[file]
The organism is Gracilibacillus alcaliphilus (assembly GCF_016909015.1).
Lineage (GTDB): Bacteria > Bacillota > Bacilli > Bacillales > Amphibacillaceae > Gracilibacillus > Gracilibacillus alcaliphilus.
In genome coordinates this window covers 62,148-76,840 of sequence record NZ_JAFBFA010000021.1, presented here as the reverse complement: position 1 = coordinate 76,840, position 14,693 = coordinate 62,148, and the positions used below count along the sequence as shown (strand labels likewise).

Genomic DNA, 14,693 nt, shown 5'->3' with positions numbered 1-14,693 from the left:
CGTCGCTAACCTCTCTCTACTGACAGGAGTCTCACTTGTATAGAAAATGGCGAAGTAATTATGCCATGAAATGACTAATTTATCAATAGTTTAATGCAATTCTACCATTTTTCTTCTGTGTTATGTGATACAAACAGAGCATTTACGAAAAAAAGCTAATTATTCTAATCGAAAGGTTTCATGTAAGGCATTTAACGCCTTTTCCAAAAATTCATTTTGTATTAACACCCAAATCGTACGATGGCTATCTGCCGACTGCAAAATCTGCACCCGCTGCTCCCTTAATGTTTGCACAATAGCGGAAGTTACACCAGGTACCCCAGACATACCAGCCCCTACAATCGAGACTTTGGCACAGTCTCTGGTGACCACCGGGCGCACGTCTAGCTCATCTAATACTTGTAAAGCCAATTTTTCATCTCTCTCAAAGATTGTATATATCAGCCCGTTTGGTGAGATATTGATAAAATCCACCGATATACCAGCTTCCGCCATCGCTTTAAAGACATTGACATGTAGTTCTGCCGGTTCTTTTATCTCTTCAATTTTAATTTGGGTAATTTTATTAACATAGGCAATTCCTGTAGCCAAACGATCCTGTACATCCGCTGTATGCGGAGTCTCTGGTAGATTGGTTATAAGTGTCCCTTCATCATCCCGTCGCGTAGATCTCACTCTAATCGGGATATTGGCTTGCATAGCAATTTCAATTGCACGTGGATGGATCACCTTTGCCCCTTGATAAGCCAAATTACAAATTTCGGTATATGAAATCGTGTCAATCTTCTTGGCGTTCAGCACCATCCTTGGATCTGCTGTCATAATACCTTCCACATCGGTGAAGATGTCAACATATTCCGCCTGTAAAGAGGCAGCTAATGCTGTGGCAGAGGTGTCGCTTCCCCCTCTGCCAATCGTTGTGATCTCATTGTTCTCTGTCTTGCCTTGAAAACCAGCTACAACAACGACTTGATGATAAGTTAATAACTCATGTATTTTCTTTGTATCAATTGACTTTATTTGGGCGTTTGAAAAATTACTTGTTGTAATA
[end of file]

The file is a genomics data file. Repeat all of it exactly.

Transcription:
The organism is Gracilibacillus alcaliphilus (assembly GCF_016909015.1).
Lineage (GTDB): Bacteria > Bacillota > Bacilli > Bacillales > Amphibacillaceae > Gracilibacillus > Gracilibacillus alcaliphilus.
In genome coordinates this window covers 62,148-76,840 of sequence record NZ_JAFBFA010000021.1, presented here as the reverse complement: position 1 = coordinate 76,840, position 14,693 = coordinate 62,148, and the positions used below count along the sequence as shown (strand labels likewise).

Genomic DNA, 14,693 nt, shown 5'->3' with positions numbered 1-14,693 from the left:
CGTCGCTAACCTCTCTCTACTGACAGGAGTCTCACTTGTATAGAAAATGGCGAAGTAATTATGCCATGAAATGACTAATTTATCAATAGTTTAATGCAATTCTACCATTTTTCTTCTGTGTTATGTGATACAAACAGAGCATTTACGAAAAAAAGCTAATTATTCTAATCGAAAGGTTTCATGTAAGGCATTTAACGCCTTTTCCAAAAATTCATTTTGTATTAACACCCAAATCGTACGATGGCTATCTGCCGACTGCAAAATCTGCACCCGCTGCTCCCTTAATGTTTGCACAATAGCGGAAGTTACACCAGGTACCCCAGACATACCAGCCCCTACAATCGAGACTTTGGCACAGTCTCTGGTGACCACCGGGCGCACGTCTAGCTCATCTAATACTTGTAAAGCCAATTTTTCATCTCTCTCAAAGATTGTATATATCAGCCCGTTTGGTGAGATATTGATAAAATCCACCGATATACCAGCTTCCGCCATCGCTTTAAAGACATTGACATGTAGTTCTGCCGGTTCTTTTATCTCTTCAATTTTAATTTGGGTAATTTTATTAACATAGGCAATTCCTGTAGCCAAACGATCCTGTACATCCGCTGTATGCGGAGTCTCTGGTAGATTGGTTATAAGTGTCCCTTCATCATCCCGTCGCGTAGATCTCACTCTAATCGGGATATTGGCTTGCATAGCAATTTCAATTGCACGTGGATGGATCACCTTTGCCCCTTGATAAGCCAAATTACAAATTTCGGTATATGAAATCGTGTCAATCTTCTTGGCGTTCAGCACCATCCTTGGATCTGCTGTCATAATACCTTCCACATCGGTGAAGATGTCAACATATTCCGCCTGTAAAGAGGCAGCTAATGCTGTGGCAGAGGTGTCGCTTCCCCCTCTGCCAATCGTTGTGATCTCATTGTTCTCTGTCTTGCCTTGAAAACCAGCTACAACAACGACTTGATGATAAGTTAATAACTCATGTATTTTCTTTGTATCAATTGACTTTATTTGGGCGTTTGAAAAATTACTTGTTGTAATA